The Secretary of State to the Minister in Egypt ( Fish )
Sir: 1. Referring to previous instructions regarding your designation as American Delegate at the Conference for the Revision of the Capitulations in Egypt to be held at Montreux beginning April 12, 1937, I take pleasure in informing you of the general nature of this Government’s policy with respect to the proposed termination of the capitulatory régime in Egypt.
2. First of all I conceive it to be self-evident that the capitulatory régime in Egypt is an institution which we must acknowledge to be no longer in accordance with the spirit of the times nor essential for the effective protection of legitimate American interests in Egypt. The termination of that régime, under proper provisional safeguards, is moreover in accordance with the fixed policy of this Government, often repeated, of establishing its relations with foreign countries on a basis of friendship, in accordance with the precepts of modern international law, and without seeking to obtain for American nationals or interests any special privileges or favors.[Page 635]
3. In approaching the problems which will be raised at the Conference I desire you, therefore, to adopt a sympathetic and liberal attitude toward the aspirations of the Egyptian Government. At the same time you will, of course, endeavor to obtain such guarantees and safeguards as may be considered essential for the proper protection of American interests, particularly with respect to the proposed reform of the Mixed Tribunals. It is my view, however, that the American Delegation should avoid taking the lead in discussing the various problems which will arise at the Conference. I am sure that this policy will commend itself to you since it is strictly in accordance with the attitude which this Government has long adopted with respect to Egyptian matters and is in consonance with the relative unimportance of American interests in Egypt. The maintenance of such a policy, taken in conjunction with the known absence of American political interests in Egypt, will, I believe, place the American Delegation in a position to assist in reconciling divergent points of view and thus contribute to the successful termination of the Conference.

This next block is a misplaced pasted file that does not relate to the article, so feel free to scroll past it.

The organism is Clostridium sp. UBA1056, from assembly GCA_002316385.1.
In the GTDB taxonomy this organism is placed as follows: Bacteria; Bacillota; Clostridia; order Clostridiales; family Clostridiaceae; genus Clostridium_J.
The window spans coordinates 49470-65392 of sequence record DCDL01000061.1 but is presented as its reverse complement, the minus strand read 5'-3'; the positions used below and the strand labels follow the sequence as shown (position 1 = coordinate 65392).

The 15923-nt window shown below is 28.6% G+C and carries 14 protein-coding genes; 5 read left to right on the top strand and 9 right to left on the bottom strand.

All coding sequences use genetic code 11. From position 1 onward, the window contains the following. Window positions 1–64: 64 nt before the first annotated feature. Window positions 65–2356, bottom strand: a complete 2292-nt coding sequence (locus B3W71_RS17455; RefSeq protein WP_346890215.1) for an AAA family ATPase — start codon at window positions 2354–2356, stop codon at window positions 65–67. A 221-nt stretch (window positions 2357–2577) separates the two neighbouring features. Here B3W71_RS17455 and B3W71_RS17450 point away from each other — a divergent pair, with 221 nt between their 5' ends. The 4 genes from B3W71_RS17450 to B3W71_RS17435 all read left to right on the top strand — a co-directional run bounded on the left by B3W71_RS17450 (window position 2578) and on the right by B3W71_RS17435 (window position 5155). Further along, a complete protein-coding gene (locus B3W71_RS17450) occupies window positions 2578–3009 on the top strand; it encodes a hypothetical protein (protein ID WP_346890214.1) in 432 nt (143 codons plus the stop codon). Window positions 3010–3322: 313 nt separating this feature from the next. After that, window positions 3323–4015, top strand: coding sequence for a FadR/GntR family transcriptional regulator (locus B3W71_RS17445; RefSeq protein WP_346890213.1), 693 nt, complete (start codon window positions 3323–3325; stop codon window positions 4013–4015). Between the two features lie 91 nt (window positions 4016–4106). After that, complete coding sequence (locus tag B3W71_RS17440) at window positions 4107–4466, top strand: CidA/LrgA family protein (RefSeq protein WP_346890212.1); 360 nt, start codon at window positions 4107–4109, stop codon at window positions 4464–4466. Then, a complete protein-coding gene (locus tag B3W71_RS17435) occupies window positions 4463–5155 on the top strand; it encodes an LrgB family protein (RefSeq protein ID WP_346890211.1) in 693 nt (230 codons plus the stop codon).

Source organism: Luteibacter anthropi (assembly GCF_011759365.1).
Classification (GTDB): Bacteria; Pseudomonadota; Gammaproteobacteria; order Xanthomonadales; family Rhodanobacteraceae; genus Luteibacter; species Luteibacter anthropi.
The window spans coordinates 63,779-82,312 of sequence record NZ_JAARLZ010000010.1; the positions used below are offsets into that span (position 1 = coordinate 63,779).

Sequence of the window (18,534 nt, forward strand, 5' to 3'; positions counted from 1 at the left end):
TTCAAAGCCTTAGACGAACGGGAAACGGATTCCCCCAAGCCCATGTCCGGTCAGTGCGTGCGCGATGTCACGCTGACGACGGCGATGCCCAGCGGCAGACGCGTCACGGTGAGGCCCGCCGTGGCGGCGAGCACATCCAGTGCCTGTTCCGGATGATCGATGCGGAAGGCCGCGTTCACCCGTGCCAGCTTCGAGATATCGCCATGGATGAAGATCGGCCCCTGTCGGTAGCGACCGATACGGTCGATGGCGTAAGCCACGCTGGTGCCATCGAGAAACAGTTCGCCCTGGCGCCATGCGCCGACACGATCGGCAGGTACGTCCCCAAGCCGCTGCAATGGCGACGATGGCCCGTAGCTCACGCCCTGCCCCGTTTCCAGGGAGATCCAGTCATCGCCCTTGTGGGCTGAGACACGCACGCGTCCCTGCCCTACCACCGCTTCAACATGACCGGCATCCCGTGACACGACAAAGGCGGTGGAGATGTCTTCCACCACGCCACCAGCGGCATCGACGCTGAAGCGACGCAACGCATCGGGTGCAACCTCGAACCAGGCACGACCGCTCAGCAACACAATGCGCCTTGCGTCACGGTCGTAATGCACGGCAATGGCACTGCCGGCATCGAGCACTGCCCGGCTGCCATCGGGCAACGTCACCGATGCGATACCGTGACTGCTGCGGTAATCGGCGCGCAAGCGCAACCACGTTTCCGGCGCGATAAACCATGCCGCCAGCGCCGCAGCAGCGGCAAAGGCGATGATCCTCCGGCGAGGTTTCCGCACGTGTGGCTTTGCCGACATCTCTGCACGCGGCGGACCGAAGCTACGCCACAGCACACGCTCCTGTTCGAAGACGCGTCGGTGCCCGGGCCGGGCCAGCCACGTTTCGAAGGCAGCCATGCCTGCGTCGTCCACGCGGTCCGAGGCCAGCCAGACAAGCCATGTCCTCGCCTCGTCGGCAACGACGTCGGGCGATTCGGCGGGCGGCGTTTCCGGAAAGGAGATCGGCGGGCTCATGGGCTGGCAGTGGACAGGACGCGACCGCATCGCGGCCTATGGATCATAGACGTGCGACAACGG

4. At some appropriate moment during the early meetings of the Conference you may make a statement along the lines of the attached draft (Enclosure A), making such minor alterations therein, without changing materially the substance, as may be required by the atmosphere of the Conference and current developments.
5. It is my understanding that an effort will be made at the Conference to provide for the use of English as one of the official languages. You will, of course, give such a proposal your full support.